SEOUL, May 3 (Korea Bizwire) — A majority of female immigrants visiting divorce clinics are almost fully deprived of any property, data released by a provider of free legal consultation services showed Monday.
The Korea Legal Aid Center for Family Relations reported that 95.6 percent of female foreigners and 70.1 percent of Korean men who had sought legal aid at the center either had no property in their possession or could not provide any relevant information.
Sorted by type of work, 89 percent of foreign wives and 56.7 percent of Korean husbands were either homemakers, jobless, or worked physical labor, without any source of stable income.
Almost half of all reasons for divorce, consulted by foreign wives, dealt with assault on the part of their husband (44.7 percent) or their assault on their husbands (25.4 percent).
Another 37.8 percent of divorce consultations among multicultural families dealt with remarried couples, which was higher than the 15.6 percent among non-multicultural families.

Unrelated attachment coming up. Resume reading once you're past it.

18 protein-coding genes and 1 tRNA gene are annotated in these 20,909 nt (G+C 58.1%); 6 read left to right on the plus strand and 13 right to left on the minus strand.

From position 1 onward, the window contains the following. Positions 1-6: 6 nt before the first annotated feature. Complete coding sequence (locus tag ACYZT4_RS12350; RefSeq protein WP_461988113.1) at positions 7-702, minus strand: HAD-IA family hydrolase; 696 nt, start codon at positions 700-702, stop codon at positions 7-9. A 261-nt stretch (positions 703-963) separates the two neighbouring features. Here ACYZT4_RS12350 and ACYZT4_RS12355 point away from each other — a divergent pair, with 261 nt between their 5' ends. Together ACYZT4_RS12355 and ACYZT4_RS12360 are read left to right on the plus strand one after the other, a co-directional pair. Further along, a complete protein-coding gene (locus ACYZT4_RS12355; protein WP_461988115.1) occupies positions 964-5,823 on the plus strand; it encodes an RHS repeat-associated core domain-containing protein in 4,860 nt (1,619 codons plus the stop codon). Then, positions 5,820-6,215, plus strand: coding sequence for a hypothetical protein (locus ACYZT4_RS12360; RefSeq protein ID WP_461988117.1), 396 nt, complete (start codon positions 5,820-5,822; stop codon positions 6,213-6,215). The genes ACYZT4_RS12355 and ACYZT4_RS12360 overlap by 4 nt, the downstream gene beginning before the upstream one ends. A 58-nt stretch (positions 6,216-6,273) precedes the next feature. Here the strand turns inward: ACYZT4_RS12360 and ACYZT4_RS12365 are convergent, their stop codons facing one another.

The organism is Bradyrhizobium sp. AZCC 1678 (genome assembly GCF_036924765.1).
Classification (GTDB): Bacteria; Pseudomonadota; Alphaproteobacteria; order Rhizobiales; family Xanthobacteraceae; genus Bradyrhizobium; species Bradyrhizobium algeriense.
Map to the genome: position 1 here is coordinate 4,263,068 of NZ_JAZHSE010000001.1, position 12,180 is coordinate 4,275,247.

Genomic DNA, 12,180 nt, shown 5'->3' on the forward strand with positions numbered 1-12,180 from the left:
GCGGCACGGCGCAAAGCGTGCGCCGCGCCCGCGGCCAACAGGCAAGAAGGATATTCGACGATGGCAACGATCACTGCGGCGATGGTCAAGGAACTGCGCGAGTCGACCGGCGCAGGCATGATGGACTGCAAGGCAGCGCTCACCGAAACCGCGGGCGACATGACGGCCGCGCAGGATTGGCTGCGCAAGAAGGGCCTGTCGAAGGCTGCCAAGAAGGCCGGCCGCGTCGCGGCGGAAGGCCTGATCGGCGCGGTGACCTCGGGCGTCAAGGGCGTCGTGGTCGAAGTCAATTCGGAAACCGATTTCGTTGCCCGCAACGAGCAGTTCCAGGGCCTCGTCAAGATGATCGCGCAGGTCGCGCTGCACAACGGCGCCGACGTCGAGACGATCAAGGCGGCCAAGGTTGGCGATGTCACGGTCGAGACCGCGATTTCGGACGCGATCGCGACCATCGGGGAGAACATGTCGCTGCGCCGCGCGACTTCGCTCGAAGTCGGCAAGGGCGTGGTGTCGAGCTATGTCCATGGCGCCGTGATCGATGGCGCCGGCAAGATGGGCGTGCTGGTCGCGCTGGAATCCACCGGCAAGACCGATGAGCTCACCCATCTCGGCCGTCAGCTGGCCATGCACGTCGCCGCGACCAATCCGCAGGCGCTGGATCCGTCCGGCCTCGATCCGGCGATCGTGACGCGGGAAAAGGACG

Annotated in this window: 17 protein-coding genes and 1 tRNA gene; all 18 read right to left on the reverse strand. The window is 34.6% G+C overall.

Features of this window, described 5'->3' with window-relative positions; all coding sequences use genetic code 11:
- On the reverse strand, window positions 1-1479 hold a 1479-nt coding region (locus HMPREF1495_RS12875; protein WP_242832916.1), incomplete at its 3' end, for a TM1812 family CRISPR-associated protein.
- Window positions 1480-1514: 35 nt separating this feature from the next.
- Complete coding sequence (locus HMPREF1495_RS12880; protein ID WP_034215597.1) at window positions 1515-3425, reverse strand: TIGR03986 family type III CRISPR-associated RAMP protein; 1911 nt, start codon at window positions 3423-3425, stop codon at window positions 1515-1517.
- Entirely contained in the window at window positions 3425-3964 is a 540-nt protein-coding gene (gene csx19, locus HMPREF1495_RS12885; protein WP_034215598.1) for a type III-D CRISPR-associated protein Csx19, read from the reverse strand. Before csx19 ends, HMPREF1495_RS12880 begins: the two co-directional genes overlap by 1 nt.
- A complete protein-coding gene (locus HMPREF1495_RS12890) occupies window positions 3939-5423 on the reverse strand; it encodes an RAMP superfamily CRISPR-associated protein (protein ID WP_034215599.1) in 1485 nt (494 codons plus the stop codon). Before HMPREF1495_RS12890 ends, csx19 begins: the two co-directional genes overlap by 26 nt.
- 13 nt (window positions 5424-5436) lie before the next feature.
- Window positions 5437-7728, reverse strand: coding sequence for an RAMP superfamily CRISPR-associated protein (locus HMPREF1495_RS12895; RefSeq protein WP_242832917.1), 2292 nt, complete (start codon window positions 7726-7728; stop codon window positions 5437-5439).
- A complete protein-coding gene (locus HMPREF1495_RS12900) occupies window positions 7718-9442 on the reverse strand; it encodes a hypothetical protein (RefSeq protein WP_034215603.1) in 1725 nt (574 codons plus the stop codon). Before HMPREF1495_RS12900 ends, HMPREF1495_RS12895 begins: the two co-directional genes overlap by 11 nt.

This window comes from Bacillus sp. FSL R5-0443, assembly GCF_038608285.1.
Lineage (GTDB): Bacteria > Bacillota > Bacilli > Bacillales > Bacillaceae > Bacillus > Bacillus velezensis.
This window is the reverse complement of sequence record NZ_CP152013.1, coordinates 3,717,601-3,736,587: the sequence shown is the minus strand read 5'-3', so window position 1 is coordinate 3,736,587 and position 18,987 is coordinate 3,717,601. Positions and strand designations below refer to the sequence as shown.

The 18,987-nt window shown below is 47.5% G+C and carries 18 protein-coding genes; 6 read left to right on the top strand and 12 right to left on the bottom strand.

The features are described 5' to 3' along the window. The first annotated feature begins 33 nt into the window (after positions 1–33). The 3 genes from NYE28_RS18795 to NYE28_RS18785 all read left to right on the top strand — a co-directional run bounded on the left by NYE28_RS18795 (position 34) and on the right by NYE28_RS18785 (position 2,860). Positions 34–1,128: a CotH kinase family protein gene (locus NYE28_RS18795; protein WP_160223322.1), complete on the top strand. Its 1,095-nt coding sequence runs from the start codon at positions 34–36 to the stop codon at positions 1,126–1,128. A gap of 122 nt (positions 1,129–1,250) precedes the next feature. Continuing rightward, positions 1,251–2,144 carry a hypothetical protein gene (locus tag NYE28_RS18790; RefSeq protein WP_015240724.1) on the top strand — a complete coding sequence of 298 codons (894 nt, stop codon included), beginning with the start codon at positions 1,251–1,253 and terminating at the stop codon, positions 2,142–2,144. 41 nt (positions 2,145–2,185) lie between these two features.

More than one-third of multicultural families in which the wife was a foreigner were living separately, while 40.9 percent (154 people) had been living separately for longer than 10 years.
Among those who had been married for less than two years, 22.4 percent were already living separately, in which the foreign wife was struggling to acquire Korean nationality.
In order to apply for Korean citizenship, the foreigner must stay married to his/her Korean spouse and hold a home address in the country for more than two years. The Korean spouse must cooperate with the foreign spouse’s visa extension.
Lina Jang (firstname.lastname@example.org)